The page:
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Making a Factory Town

The close proximity of Albion between Detroit and Chicago made it an attractive location for industry. The earliest mills and factories were in the area known as downtown today. Jesse Crowell and the Albion Company reserved the east side of Superior St between Cass St and Erie St to build their mills. A mill race was created on both sides of the Kalamazoo River. This narrow man-made channel made river water move through rapidly, powering several mills that lined the mill race.

Mills were joined by early manufacturers located downtown as well. The north-west corner of Superior and Cass St was one such place. The Kalamazoo River bordered this block to the north. Only a few blocks away from several mills and the mill race, manufacturing began in the center of Albion as well.

The Wolcott Union Wind Mill and Manufacturing Company started on the northwest corner of East Mulberry and North Huron Streets in 1876. L.J. Wolcott became one of Albion’s best known citizens, serving as mayor in 1887, councilman in 1888 and 1889, and State legislator from 1911 to 1917. He was a founder of the Homestead Building and Loan Association and an organizer of the Commercial and Saving Bank. The Wolcott Union Wind Mill and Manufacturing Company ceased operations in 1898 and was reorganized as the Albion Wind Mill & Improvement Company. The company was losing money, however, and was eventually ruined by an elaborate forgery scheme in 1911. This foreshadowed the growth and later decline of a number of other industries located in Albion.

Gale Manufacturing operated from a building on the north-west corner of Superior and Cass St. German and Eastern European immigrants were recruited to work at this site. When the Gale moved in 1888 four blocks to the west to a new factory building on land donated by the city, workers settled immediately south of the factory. Much of this worker housing was removed in the 1960s as part of the West Central Urban Renewal Project and the area remains largely undeveloped to this day.

The photo shows what the plant looked like in 1883.

When Gale Manufacturing vacated their downtown factory in 1888, Albion Malleable was founded and operated there for 10 years, until they also moved four blocks to the west, to a location across the river from the Gale. Malleable also provided worker housing north of the factory building on the south-west corner of Albion St and Austin Ave. These homes were occupied by Russian immigrants during the first decade of the 20th century. When WWI began, foreign immigration was halted, causing labor recruiters to look to the Appalachian and Deep South regions of the United States. These migrants replaced Russian immigrant who by this time found new places to live.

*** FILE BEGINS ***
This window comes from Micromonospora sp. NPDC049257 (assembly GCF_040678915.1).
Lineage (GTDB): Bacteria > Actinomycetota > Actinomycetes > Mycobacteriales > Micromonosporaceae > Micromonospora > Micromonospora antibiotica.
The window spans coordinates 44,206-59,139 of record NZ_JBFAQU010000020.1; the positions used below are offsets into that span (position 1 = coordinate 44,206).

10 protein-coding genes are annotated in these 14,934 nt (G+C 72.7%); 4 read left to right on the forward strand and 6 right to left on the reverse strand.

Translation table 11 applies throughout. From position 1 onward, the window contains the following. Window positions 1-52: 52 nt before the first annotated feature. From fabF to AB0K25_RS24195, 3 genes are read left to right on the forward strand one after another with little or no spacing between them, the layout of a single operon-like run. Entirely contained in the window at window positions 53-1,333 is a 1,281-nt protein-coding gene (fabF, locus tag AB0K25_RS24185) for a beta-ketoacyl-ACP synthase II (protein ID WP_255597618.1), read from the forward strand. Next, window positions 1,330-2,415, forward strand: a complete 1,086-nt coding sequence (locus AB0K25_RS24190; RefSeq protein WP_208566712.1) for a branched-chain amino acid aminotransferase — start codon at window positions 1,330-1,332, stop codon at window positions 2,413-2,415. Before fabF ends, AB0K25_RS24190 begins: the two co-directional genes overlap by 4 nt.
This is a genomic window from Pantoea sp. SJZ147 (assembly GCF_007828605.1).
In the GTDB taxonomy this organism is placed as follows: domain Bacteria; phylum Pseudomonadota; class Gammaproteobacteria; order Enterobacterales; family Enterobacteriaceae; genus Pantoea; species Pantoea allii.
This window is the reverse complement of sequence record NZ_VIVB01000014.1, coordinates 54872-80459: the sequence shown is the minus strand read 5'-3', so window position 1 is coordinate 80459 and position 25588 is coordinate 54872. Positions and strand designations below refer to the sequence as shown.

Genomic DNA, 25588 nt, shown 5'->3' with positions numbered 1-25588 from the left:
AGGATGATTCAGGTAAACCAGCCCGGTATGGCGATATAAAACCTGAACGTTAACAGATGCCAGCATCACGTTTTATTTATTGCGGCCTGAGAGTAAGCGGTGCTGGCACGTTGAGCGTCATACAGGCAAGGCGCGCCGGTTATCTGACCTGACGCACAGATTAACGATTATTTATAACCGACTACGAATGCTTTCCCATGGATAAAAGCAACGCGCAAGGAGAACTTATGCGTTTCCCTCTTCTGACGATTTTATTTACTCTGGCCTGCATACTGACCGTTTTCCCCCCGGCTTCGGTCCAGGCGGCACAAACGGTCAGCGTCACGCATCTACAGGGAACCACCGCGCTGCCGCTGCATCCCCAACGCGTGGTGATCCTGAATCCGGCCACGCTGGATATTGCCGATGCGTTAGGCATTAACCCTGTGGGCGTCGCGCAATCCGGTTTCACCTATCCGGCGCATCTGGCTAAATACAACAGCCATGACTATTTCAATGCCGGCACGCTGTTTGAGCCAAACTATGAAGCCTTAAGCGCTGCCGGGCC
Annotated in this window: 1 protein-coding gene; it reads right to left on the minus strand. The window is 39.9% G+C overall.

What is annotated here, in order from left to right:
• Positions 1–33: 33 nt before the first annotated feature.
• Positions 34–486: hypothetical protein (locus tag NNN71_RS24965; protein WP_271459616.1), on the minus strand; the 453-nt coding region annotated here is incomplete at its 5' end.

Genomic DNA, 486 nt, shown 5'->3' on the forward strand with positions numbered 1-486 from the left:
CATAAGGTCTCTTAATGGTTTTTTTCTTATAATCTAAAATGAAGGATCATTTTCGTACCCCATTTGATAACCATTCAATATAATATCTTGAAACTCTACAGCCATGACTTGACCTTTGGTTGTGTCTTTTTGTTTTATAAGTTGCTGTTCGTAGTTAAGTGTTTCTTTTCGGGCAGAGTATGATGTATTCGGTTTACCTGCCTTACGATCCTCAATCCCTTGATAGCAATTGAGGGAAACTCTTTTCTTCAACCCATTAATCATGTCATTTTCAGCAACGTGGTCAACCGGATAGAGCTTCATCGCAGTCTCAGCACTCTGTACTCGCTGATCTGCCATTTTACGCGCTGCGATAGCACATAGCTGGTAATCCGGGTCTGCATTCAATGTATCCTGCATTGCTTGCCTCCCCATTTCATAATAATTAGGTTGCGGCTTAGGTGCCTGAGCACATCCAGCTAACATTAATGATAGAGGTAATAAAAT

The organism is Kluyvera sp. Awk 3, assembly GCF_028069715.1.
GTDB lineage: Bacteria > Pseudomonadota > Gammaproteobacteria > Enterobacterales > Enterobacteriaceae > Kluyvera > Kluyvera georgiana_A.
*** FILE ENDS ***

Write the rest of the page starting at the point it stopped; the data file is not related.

Warren S. Kessler is one figure who factored largely in the growth and development of the Albion Malleable Iron Company. Mr. Kessler was born in Albion, New York, though eventually made his way to Albion, Michigan. Through his acquaintance with H. Kirke White, Kessler came to Albion for the first time to attend the wedding of one of White’s daughters. At the wedding White suggested with expansion of the Gale Manufacturing Company, that malleable iron castings were needed, so why not come to Albion and start a plant on the old site of the Gale Manufacturing Company on Superior and Cass Streets. Mr. Kessler founded the Albion Malleable Iron Company in 1888 with the help of 20 original stockholders.

Ten years later Albion Malleable had outgrown their Cass Street plant, so they abandoned it in favor of a larger plant on North Albion Street. Kessler was actively involved in local affairs. He was an alderman on the city council in 1897 and 1898. He was also a founder of the Albion State Bank, and served on the Board of the First National Bank of Albion. In his later years Kessler divided his time between Albion and Pasadena. When he came to Albion in the summer months, he’d stay at the home of his step-son Harry Parker, located at 501 East Michigan Avenue. He died there on July 23, 1933.